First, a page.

Every time I look at Hensley's collegiate career, I'm reminded of the film Moneyball. No matter what the situation is, Hensley gets on base. He's not a feast-or-famine power hitter who will either swing for the fences and hit for power or will generate a huge amounts of strikeouts. Hensley hits for contact, he is patient with his at-bats, he is able to extend at-bats in order to keep innings alive, and most importantly, he gets on base. Look at his play throughout his collegiate career. A 29+game hitting streak this season, a 12 game hitting streak in 2017, hit .411 with runners on base in 2017 and .357 with runners in scoring position. Hensley gets on base, and extends innings. His strikeouts have declined every year, and every year in college, Hensley has shown improved patience leading to an increase in walks. Regardless of the situation, he gets on base. He is able to easily take the ball to the opposite field at will. Rather than take strikeouts, Hensley takes fouls to extend at-bats. He can spray balls around the field at will, and this allows him to take advantage of the holes that naturally arise on the diamond throughout defensive shifts. Ultimately, this ability will allow him to contribute immediately as a hitter at the professional level.
Long-term hitting streaks are rare in baseball, and players that can build these streaks at the MLB level often become legends. Chase Utley, George Brett, Albert Pujols, Nomar Garciaparra, Louis Gonzalez...these are special players who have made a major impact on the face of the game over the past few decades. If David Hensley can continue his success getting on-base at the MLB level, he will be in the company of greatness. While it is difficult to draw a direct, straight line from collegiate success to MLB success, Hensley shows the tools necessary to be an extremely effective hitter at the professional level.
Not only does David Hensley get on-base, he also drives runs in. This Saturday, May 12th, Hensley recorded 4 hits and 5 RBI in a single game against San Jose State. On April 14th, 2017, Hensley logged 4 RBI against UNLV. While Hensley is not known for huge home run totals, he is capable of driving in runs in huge fashion when the opportunity arises. This ability to come up big with RBI highlights David Hensley's potential as a prospective MLB hitter. In a game where one or two runs can make the difference between a win and a loss, Hensley's ability to keep at-bats alive and drive in runs will have a significant, positive impact on whatever franchise chooses to draft and develop him as a prospect. This is not a player who will flame out at the next level; instead, he will find ways to contribute and to help his team win games by whatever means necessary, both at the plate and in the field. Hensley is a patient, intelligent hitter who will be an asset as a hitter.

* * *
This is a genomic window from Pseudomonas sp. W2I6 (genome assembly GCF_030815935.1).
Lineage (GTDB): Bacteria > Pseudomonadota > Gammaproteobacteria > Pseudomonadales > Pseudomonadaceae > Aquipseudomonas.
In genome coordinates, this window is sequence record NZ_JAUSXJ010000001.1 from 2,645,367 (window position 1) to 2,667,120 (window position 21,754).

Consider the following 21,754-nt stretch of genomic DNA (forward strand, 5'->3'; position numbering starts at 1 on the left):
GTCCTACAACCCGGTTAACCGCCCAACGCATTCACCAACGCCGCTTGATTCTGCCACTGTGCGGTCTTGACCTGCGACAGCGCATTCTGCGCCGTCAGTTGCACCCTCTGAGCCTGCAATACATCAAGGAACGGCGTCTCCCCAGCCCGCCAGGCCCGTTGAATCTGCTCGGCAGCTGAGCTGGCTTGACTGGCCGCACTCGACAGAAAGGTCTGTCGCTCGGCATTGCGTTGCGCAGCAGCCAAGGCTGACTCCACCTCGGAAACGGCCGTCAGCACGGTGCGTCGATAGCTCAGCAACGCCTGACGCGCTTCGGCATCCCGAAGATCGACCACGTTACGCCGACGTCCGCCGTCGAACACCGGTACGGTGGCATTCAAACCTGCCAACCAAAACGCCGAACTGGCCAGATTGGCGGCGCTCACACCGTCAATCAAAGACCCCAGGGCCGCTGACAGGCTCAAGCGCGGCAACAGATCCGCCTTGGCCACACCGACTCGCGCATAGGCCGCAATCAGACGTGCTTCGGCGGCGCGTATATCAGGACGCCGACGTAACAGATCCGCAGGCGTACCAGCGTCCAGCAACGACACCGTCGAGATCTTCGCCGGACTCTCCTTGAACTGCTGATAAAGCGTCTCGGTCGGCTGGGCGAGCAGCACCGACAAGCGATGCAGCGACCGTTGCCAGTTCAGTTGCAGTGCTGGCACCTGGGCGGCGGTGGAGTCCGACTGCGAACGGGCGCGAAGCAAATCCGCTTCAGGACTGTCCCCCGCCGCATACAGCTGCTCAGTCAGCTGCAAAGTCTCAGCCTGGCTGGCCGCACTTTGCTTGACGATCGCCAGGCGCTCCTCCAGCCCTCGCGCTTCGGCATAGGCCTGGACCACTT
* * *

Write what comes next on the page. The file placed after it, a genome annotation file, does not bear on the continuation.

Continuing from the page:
David Hensley is also extremely valuable as a base-runner. His speed is an asset rather than a liability. In 2017, he stole 6 bases on 8 attempts. In 2017, he stole 7 bases on 8 attempts. In 2018, he has stolen 5 bases on 7 attempts. He also regularly hits for doubles. Combined with his ability to put balls in play as a hitter, Hensley's speed as a base-runner makes him a valuable offensive weapon. David Hensley can field. David Hensley can hit. David Hensley is a capable, versatile player who is able to play nearly every defensive position in the sport, and he has the speed to be a dangerous weapon when on base. Unlike some players who do one or two things really well and lack in other areas, David Hensley is a complete player who will contribute wherever he is drafted. Hensley is quite simply, the best kept secret in baseball.
The Albany-Colonie Yankees used to be a spot where the New York Yankees could hide and develop their top talent. In a small, out-of-the-way setting close to a major highway (NYS Route 7) , Jeter, Rivera, Posada, Williams and Pettitte cut their teeth as minor league players. The team was at its prime nearly 30 years ago, and now has faded into the memories of a few local fans. Today, baseball's best kept secret, David Hensley is also hiding in wait of his opportunity as a professional baseball player. Across California I-8 from his high school, Hensley is preparing for the next step in his career as a player. Special players can mean the difference between a litany of disappointing seasons and the creation of dynasty. David Hensley is the type of player that a dynasty can be built around. From baseball's best-kept secret to a future house-hold name, David Hensley is a player who should be on every MLB scout's radar heading into the 2018 MLB Draft.--Mike B., Matt and Mike Sports.